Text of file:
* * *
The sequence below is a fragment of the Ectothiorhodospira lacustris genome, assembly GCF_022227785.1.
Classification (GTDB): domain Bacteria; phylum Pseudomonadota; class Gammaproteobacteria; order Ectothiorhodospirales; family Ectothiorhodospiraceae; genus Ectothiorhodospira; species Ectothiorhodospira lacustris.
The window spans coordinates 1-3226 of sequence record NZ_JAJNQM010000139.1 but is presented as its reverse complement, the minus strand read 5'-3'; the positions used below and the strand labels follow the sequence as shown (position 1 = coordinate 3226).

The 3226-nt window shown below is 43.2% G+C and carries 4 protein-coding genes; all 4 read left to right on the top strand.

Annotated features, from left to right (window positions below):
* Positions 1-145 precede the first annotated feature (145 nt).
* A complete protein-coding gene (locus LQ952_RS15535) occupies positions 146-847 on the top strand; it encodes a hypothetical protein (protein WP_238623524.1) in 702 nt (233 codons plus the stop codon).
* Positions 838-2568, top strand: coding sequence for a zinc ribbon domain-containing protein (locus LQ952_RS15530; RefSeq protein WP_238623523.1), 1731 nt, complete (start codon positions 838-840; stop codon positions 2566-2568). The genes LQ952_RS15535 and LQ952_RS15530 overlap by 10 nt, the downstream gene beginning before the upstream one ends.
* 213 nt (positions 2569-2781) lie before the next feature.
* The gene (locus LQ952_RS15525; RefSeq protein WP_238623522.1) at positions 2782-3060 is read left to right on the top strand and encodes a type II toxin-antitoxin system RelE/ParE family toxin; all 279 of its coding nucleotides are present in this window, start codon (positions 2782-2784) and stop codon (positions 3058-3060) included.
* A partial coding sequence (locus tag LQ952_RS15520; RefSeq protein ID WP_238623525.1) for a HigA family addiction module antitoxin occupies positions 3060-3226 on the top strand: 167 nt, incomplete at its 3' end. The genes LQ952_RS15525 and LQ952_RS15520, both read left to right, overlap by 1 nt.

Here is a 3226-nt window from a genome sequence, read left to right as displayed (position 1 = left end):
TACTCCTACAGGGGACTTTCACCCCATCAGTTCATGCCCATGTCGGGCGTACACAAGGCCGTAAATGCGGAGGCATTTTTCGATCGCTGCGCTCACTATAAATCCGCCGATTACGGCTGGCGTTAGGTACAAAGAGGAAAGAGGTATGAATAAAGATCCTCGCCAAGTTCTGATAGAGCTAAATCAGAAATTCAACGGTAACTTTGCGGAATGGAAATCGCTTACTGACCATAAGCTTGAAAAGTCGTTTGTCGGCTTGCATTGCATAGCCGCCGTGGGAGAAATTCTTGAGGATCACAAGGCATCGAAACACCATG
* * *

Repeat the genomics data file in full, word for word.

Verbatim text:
The sequence below is a fragment of the Ectothiorhodospira lacustris genome, assembly GCF_022227785.1.
Classification (GTDB): domain Bacteria; phylum Pseudomonadota; class Gammaproteobacteria; order Ectothiorhodospirales; family Ectothiorhodospiraceae; genus Ectothiorhodospira; species Ectothiorhodospira lacustris.
The window spans coordinates 1-3226 of sequence record NZ_JAJNQM010000139.1 but is presented as its reverse complement, the minus strand read 5'-3'; the positions used below and the strand labels follow the sequence as shown (position 1 = coordinate 3226).

The 3226-nt window shown below is 43.2% G+C and carries 4 protein-coding genes; all 4 read left to right on the top strand.

Annotated features, from left to right (window positions below):
* Positions 1-145 precede the first annotated feature (145 nt).
* A complete protein-coding gene (locus LQ952_RS15535) occupies positions 146-847 on the top strand; it encodes a hypothetical protein (protein WP_238623524.1) in 702 nt (233 codons plus the stop codon).
* Positions 838-2568, top strand: coding sequence for a zinc ribbon domain-containing protein (locus LQ952_RS15530; RefSeq protein WP_238623523.1), 1731 nt, complete (start codon positions 838-840; stop codon positions 2566-2568). The genes LQ952_RS15535 and LQ952_RS15530 overlap by 10 nt, the downstream gene beginning before the upstream one ends.
* 213 nt (positions 2569-2781) lie before the next feature.
* The gene (locus LQ952_RS15525; RefSeq protein WP_238623522.1) at positions 2782-3060 is read left to right on the top strand and encodes a type II toxin-antitoxin system RelE/ParE family toxin; all 279 of its coding nucleotides are present in this window, start codon (positions 2782-2784) and stop codon (positions 3058-3060) included.
* A partial coding sequence (locus tag LQ952_RS15520; RefSeq protein ID WP_238623525.1) for a HigA family addiction module antitoxin occupies positions 3060-3226 on the top strand: 167 nt, incomplete at its 3' end. The genes LQ952_RS15525 and LQ952_RS15520, both read left to right, overlap by 1 nt.

Here is a 3226-nt window from a genome sequence, read left to right as displayed (position 1 = left end):
TACTCCTACAGGGGACTTTCACCCCATCAGTTCATGCCCATGTCGGGCGTACACAAGGCCGTAAATGCGGAGGCATTTTTCGATCGCTGCGCTCACTATAAATCCGCCGATTACGGCTGGCGTTAGGTACAAAGAGGAAAGAGGTATGAATAAAGATCCTCGCCAAGTTCTGATAGAGCTAAATCAGAAATTCAACGGTAACTTTGCGGAATGGAAATCGCTTACTGACCATAAGCTTGAAAAGTCGTTTGTCGGCTTGCATTGCATAGCCGCCGTGGGAGAAATTCTTGAGGATCACAAGGCATCGAAACACCATG